Native advertising can be used in creative ways to promote various types of content and promotional material. It’s simply a more effective way to promote or distribute content.

On the other hand, content marketing itself is the process of creating and distributing high-quality, valuable content to attract, inform, and engage an audience, while also promoting your brand or business. The content created can be published online directly on niche sites, company websites, or promoted using media channels like social, search, display, native ads, etc.

Think of it this way: Native advertising is like sprinting. Content marketing is like running the marathon.

You can run a native advertising campaign for a week and reach a large targeted audience within a short time frame and you might be able to achieve high social engagement and brand-lift.

However, content marketing is a longer and more comprehensive process. Useful and valuable content must be continuously created and in different forms (article, videos, guides, infographics, etc) and then published and distributed on various channels. This can have a positive effect on brand awareness and sales.

Content that makes it to top publisher sites can create inbound high authority backlinks that might improve your search rankings and generate leads.

Today, the vast majority of marketers are using content marketing in one way or another. In fact, it is used by many large brands in the world, and some are finding smart ways to provide useful content to their audience while building their brand in the process.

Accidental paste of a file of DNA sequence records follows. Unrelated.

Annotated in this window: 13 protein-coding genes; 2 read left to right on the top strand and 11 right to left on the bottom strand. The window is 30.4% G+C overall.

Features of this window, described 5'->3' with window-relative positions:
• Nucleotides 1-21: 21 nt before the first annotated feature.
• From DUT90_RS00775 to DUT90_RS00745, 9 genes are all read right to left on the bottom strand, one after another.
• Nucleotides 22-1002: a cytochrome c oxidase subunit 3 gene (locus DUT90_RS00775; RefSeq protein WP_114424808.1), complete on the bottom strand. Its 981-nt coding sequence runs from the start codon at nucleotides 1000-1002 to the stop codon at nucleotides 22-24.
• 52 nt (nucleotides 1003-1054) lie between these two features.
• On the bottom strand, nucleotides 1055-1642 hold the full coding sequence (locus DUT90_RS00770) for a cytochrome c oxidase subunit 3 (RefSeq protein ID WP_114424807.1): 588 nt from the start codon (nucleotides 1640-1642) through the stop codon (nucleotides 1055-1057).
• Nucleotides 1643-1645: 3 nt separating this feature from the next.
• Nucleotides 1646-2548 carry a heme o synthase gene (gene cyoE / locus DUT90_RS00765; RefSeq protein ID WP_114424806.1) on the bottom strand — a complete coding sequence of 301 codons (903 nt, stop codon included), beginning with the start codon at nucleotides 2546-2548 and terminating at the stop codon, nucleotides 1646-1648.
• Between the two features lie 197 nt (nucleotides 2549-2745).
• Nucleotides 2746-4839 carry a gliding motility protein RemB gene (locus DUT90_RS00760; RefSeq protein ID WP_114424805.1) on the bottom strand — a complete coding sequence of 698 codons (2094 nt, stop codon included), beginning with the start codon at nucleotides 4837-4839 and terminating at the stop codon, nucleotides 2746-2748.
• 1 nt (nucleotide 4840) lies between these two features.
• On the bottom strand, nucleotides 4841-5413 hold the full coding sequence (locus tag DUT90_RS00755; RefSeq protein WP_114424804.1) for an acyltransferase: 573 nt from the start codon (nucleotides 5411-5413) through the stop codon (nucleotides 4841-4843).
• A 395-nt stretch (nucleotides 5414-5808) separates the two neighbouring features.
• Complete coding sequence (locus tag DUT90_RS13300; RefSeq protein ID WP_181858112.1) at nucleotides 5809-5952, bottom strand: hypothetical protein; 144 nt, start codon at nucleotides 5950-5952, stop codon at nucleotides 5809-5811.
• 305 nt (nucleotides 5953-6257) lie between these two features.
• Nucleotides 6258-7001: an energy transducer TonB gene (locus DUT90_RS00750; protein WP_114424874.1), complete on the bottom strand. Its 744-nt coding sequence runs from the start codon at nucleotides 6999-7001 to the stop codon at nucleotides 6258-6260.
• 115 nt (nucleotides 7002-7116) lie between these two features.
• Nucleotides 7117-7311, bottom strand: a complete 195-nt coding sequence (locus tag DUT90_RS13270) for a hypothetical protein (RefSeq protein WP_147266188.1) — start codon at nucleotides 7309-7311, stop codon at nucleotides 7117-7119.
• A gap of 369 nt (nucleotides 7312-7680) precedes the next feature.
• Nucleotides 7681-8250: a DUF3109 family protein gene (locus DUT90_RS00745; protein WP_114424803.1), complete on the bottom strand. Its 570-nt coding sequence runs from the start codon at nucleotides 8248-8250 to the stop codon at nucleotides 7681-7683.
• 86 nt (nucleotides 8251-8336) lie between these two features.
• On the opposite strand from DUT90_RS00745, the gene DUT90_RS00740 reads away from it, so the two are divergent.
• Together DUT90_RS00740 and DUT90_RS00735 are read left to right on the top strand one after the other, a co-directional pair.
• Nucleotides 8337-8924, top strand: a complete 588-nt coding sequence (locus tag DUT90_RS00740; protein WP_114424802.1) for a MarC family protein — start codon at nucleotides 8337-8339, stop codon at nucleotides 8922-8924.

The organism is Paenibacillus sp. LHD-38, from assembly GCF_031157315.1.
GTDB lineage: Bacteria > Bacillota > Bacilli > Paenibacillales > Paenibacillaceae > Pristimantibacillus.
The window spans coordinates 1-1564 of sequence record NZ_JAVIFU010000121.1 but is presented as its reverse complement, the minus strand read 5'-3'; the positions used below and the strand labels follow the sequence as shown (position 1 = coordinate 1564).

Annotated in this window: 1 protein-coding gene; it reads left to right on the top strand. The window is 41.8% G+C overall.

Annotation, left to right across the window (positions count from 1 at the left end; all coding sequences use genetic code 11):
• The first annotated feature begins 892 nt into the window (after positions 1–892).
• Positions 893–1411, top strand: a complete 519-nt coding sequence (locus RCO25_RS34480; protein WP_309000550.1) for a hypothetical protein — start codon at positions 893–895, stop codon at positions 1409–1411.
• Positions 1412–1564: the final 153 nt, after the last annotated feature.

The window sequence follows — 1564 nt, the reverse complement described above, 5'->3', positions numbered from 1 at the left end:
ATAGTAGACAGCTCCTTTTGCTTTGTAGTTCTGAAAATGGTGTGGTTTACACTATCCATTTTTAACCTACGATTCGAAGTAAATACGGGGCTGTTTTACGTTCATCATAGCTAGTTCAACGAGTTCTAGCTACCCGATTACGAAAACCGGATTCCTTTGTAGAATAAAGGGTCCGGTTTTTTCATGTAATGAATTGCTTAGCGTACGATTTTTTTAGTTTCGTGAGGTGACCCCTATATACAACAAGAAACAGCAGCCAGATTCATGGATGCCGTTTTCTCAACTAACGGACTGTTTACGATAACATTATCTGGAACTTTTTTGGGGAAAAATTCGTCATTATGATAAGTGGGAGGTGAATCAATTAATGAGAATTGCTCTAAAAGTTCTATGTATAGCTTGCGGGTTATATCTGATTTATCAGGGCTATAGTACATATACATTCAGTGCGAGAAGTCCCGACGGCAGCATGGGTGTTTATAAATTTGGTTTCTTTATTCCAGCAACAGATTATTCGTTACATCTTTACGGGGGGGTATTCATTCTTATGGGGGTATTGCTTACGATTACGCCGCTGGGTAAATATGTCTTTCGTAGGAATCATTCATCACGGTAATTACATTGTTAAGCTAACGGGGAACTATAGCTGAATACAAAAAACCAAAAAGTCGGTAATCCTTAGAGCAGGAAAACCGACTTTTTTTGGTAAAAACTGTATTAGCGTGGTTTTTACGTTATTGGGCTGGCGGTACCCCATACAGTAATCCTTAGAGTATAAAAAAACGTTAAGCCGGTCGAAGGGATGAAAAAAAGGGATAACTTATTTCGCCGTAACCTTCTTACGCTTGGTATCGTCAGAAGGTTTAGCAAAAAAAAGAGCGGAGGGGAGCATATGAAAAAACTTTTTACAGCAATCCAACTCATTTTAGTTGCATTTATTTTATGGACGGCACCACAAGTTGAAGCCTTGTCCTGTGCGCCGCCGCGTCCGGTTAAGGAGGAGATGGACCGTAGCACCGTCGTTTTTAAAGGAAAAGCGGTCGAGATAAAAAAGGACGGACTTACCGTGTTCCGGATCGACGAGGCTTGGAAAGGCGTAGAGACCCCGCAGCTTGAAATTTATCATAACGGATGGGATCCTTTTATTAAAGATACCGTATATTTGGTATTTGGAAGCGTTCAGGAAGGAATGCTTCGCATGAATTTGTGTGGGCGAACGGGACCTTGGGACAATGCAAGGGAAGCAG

A good example of content marketing would be a food brand publishing their own cooking recipes and tips on a dedicated cooking site and having a top chef contribute regularly and suggesting the 1000 different ways you can use their products to create irresistible deserts.

Another instance would be an IT security organisation offering their latest successful client case study to interested users or offering a free how-to guide to educate their followers on how to secure their organisation’s systems from online threats, perhaps with the help of their advanced security tools.

According to Shareaholic, 70 per cent of people want to learn about products through content, rather than through traditional advertising.

WHICH IS MORE EFFECTIVE?

Yet now that we know the difference, one might wonder, which is more effective, native advertising or content marketing, and what should your organisation be focusing on?

To answer this question, let’s take a look at the goals of native advertising and content marketing:

Native advertising goals are brand awareness, social engagement, and site traffic, while content marketing goals are search engine rankings, brand awareness, and conversions.

Based on this, organisations must first set its their goals according to what they aim to achieve with their marketing and what budget are they allocating towards that.

If your priority is to quickly reach a large number of your target users within a limited time-frame then native advertising would be a good solution for you, and can be done either directly with a single premium publisher or social network, or via a content recommendation network that allows you to reach 100s of premium publishers.

On the other hand, if your organization aims to build a more solid and long term presence, create authority back-links, teach users about your services or products, generate leads and sales, and build its brand awareness over the longer run, then content marketing would definitely be where you should be spending your marketing budgets.

Basel Sayaf is the founder and Digital Director at Jubna, a content recommendation network based in Dubai.